Get Out, 2017 Horror

With Peele’s background in comedy you can expect him to throw in plenty of laughs. For me, I laughed at maybe half of them, with the clever audience play making me laugh over the simpler jokes provided by Chris’ friend Rod – the obvious attempt at comic relief. The comedy blends well with the horror, never detracting from it and forcing the horror into the backseat. I was glad to see that this isn’t a 50/50 blend of horror and comedy. This is truly a horror film, with the comedy serving to compliment it.

When friends and cohorts ask me what I think of this film I have found myself giving everyone the same response, “It’s good. I liked it, but didn’t love it like everyone else.”. Get Out succeeds in nearly every fashion, yet I walked out wishing there had been something more to it. Maybe an additional protagonist for Chris to enlist help from, or maybe better execution of the twist you’ll see coming. I tried to not go into this experience with such high expectations after seeing constant stellar reviews, so that could be a factor as well.

Peele’s direction is superb and expertly brings his story to life. His use of the film’s characters is what sucks you in during the long developmental period (about 50 minutes), and you won’t notice it took that long for the story to take its sinister turn. The casting of Daniel Kaluuya (Black Panther, Skins) was perfect in that he fit well with Peele’s lead, who is a black man but not an overly athletic person who would maybe stand a fighting chance if things get hectic. They do get hectic, and his struggles feel real. A photographer, Chris is definitely more of a lover than a fighter, which I found to be a good thing here. Imagine if Kaluuya had the build of Marvel’s Luke Cage. I’d actually still love it, but I wouldn’t feel as much fear for him. The powerless situations Chris is faced with leave you squirming in your seat. The tension resulting from this is a result of Peele immersing you into the film and allowing you to put yourself in his shoes. Kaluuya’s performance sells this as well, and we see his character go through some emotional extremes. There is relief, joy, pain, and anger exhibited by his character and he handles each emotion in convincing fashion. Allison Williams (Girls) was fine in her role, although her character isn’t pushed as much despite being a lead. In fact, she is more of a supporting character. Her parents, portrayed by Catherine Keener and Bradley Whitford, were excellent and Peele wrote their characters to provide more to the story than his girlfriend Alex. Speaking of more to the story, there is a lot more to the horror than what I have spoken of. I really don’t want to ruin it for you, so I’ll just say that the conspiracy and the nature of the kills will surely please horror fans.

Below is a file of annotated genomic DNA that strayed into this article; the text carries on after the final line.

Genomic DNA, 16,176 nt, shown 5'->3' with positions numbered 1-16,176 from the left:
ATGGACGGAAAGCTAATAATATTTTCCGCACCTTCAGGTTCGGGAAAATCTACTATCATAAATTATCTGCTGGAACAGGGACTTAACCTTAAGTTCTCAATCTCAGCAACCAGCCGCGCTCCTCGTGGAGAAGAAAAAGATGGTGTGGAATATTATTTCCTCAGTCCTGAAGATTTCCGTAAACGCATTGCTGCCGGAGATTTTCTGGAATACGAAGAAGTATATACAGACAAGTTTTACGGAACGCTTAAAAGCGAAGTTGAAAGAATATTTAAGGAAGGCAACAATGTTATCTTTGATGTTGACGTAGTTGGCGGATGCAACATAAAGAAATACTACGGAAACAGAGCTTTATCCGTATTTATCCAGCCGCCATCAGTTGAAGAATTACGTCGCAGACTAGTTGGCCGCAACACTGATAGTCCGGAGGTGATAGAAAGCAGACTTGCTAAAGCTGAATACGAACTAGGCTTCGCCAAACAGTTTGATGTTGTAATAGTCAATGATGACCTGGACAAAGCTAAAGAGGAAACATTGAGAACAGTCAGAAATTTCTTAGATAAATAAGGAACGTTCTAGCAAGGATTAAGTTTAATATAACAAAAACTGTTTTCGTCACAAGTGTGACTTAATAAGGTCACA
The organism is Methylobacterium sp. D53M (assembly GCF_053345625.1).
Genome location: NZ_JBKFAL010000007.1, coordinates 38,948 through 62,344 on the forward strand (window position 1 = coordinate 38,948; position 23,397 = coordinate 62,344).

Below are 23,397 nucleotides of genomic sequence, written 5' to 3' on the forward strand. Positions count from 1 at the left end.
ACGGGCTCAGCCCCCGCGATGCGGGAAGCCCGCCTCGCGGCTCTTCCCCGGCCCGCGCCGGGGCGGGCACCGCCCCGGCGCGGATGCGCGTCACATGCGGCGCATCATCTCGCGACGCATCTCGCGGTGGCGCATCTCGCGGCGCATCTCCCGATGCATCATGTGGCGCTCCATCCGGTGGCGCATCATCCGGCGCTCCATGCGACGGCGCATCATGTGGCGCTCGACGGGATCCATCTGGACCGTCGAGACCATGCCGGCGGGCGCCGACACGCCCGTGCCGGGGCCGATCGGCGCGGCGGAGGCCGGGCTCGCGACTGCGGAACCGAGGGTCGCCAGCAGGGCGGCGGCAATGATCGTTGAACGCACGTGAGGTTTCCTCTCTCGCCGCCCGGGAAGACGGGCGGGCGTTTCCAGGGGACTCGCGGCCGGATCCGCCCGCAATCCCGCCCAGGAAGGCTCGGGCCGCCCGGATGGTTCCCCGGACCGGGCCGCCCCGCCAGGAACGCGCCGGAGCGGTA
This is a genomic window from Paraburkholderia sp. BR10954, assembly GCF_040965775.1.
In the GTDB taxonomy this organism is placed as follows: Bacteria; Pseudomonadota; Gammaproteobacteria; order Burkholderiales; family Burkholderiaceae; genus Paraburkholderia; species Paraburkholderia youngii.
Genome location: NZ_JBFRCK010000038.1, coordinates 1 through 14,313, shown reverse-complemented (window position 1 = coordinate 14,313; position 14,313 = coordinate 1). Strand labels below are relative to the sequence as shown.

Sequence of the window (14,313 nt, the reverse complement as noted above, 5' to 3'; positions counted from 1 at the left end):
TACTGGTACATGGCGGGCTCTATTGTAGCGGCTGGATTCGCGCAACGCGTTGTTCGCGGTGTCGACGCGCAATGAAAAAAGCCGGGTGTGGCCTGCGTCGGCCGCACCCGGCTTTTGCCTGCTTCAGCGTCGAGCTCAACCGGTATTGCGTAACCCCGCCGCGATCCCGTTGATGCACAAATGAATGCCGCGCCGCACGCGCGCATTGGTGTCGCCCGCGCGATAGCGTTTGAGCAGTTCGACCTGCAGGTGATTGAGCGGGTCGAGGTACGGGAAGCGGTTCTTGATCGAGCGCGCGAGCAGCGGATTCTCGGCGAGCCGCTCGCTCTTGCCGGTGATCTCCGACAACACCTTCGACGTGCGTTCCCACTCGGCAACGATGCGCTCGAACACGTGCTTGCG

Overall, Get Out is a fantastic horror film that I suggest to all. Not only does it give us a rarity in an original storyline, but it is delivered in an expertly written and directed package that’ll leave you glad you saw this in theaters.

Rating: 8/10